Republican Gov. M. Jodi Rell announced this week that she will refuse contributions to her re-election campaign that come from lobbyists, their spouses or state contractors — a move her staff hopes will give her an edge over her Democratic opponents.
Rell’s democratic challengers, Stamford Mayor Dannel Malloy and New Haven Mayor John DeStefano Jr., said they will continue to accept money from contractors and lobbyists. Political analysts said it would likely be difficult for both candidates to raise sufficient funds without such contributions, which have already proved lucrative, while Rell, as an incumbent governor with a nearly 80 percent approval rating, will have an easier time raising the necessary funds.
“[Rell] is in favor of public financing of campaigns and wants that to start basically immediately,” said Rell spokesman Judd Everhart.
DeStefano and Malloy have in the past attempted to discredit Rell by emphasizing her tenure as lieutenant governor under former Gov. John G. Rowland, who is now serving a 366-day sentence for corruption.
Senate Democratic spokesman Patrick Scully said he thinks Rell’s recent pledge was largely a political move motivated in part by her ability to bring in money more easily than DeStefano or Malloy can.
“It’s a political move — she’s got 80 percent approval ratings, she can do one direct mail piece and bring in a million dollars,” Scully said. “If she was mayor of Danbury or something then she’d probably be singing a different tune.”
Malloy, who has so far raised $1.7 million in donations, also said he thinks Rell’s announcement is disingenuous, though he said he would support a program of publicly financed elections, even for next November’s gubernatorial elections.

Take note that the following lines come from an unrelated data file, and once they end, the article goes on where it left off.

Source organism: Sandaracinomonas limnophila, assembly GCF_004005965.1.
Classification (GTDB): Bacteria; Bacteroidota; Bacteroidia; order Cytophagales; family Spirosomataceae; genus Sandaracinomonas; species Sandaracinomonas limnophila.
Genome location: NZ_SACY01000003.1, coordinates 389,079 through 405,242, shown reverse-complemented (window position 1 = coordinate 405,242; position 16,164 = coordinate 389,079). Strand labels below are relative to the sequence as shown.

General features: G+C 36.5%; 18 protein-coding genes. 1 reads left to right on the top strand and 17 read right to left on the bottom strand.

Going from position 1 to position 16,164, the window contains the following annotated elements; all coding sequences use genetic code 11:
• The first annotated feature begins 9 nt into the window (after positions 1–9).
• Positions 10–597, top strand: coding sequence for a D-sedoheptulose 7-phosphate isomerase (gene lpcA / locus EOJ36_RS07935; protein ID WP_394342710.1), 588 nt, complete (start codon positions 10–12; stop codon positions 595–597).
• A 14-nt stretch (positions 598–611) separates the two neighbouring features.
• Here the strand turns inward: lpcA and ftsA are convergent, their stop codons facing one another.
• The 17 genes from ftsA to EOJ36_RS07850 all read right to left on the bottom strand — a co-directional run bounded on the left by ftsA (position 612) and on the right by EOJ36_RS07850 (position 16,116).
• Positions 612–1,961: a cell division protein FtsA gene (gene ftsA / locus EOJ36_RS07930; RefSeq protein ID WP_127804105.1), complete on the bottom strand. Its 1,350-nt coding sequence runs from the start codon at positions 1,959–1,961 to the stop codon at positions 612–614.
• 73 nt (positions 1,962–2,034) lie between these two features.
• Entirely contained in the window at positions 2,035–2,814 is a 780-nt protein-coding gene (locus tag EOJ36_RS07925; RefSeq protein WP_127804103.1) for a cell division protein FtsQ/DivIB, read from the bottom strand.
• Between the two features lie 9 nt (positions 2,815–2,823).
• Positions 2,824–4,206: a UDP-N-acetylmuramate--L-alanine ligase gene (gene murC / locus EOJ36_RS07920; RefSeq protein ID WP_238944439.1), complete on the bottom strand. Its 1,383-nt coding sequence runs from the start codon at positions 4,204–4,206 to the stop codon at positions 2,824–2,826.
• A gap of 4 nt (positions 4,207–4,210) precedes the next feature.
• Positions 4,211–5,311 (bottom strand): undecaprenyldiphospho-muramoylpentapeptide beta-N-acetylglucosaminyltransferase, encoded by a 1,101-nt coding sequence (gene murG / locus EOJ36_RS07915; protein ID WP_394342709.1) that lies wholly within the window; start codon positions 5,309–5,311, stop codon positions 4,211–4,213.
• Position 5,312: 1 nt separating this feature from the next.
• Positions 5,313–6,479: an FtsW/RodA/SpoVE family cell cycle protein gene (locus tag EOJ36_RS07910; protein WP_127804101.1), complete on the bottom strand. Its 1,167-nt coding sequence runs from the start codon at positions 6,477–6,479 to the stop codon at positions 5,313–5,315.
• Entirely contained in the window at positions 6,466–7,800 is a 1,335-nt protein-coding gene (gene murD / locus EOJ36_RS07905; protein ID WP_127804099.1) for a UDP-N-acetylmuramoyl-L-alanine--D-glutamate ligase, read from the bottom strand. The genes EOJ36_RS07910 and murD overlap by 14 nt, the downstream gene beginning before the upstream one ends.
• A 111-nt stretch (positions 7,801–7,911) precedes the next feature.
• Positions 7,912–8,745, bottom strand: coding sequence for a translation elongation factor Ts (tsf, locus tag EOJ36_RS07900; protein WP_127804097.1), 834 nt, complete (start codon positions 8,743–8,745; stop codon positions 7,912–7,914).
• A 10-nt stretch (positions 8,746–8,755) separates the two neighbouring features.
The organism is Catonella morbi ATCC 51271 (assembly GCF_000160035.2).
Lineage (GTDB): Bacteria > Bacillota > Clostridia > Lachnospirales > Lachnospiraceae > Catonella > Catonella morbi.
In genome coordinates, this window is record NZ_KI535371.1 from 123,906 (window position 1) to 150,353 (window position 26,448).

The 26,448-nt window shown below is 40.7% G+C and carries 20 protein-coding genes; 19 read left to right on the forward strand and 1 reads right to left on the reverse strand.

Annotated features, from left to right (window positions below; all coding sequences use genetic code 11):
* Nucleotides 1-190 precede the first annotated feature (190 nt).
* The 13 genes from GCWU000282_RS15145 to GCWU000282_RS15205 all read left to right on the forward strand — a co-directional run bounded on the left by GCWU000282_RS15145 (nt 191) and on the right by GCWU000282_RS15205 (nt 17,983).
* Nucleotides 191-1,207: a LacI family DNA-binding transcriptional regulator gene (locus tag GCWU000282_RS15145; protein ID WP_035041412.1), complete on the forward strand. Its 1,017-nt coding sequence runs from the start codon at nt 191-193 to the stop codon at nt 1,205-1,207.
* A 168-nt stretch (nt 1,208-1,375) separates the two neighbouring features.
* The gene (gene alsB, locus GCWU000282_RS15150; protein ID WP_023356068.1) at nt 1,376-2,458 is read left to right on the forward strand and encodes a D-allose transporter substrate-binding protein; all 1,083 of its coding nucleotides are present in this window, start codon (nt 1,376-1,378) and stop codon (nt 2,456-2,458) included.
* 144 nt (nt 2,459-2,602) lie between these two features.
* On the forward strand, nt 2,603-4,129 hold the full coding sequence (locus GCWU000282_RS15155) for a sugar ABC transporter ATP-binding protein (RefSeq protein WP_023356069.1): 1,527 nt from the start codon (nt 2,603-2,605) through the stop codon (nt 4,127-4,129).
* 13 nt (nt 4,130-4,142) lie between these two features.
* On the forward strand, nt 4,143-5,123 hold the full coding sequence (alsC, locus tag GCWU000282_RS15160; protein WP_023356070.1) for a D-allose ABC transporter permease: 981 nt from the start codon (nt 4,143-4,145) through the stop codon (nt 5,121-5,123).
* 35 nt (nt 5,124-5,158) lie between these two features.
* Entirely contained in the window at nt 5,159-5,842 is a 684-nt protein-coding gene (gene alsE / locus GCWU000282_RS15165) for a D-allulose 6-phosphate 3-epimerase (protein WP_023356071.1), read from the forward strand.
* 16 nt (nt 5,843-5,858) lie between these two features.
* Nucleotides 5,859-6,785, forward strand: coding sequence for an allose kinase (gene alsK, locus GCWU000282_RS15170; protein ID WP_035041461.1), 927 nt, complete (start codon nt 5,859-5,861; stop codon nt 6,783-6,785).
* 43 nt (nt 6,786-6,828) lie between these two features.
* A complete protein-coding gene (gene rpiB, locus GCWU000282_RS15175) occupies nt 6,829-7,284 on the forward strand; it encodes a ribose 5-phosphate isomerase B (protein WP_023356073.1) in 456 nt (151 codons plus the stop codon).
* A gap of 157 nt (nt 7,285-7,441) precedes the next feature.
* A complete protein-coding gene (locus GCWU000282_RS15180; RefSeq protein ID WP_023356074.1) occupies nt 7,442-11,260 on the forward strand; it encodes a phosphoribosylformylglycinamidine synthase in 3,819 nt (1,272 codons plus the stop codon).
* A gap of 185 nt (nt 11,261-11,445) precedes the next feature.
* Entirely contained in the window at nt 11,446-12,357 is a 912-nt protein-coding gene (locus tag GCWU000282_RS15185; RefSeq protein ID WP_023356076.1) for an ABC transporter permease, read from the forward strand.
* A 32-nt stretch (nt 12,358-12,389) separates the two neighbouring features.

“We live by the law, that is, we accept campaign donations from individuals who under the law are entitled to donate to campaigns,” he said. “If the law changes — and I hope it does — we will abide by the new law.”
DeStefano, though a “strong supporter” of publicly financed elections, will also continue to follow the campaign finance laws that now exist, campaign manager Shonu Gandhi ’03 said. DeStefano has come under some criticism for accepting money from those doing business with the City of New Haven; 10 percent of those individuals who donated the legal maximum of $2,500 are architects or construction company executives whose firms are working on city contracts.
“We don’t take her proposal seriously at all,” Gandhi said. “We believe that in order to reform the system, we need public financing, and that is not what Rell has pledged.”
Malloy said he remains skeptical of Rell’s announcement because she is an incumbent and because she will continue to accept money from employees of firms with state contracts, which, he said, still leaves open the door for contributions from those with state contracts.
“I do think that campaign finance reform, which I am totally supportive of, tends to be a political football,” Malloy said. “Apparently, what she’s not going to do is take money from principles of firms who have contracts with the state, which means whole employee groups can contribute. [Her announcement] is a little different than what it appears to be on one level.”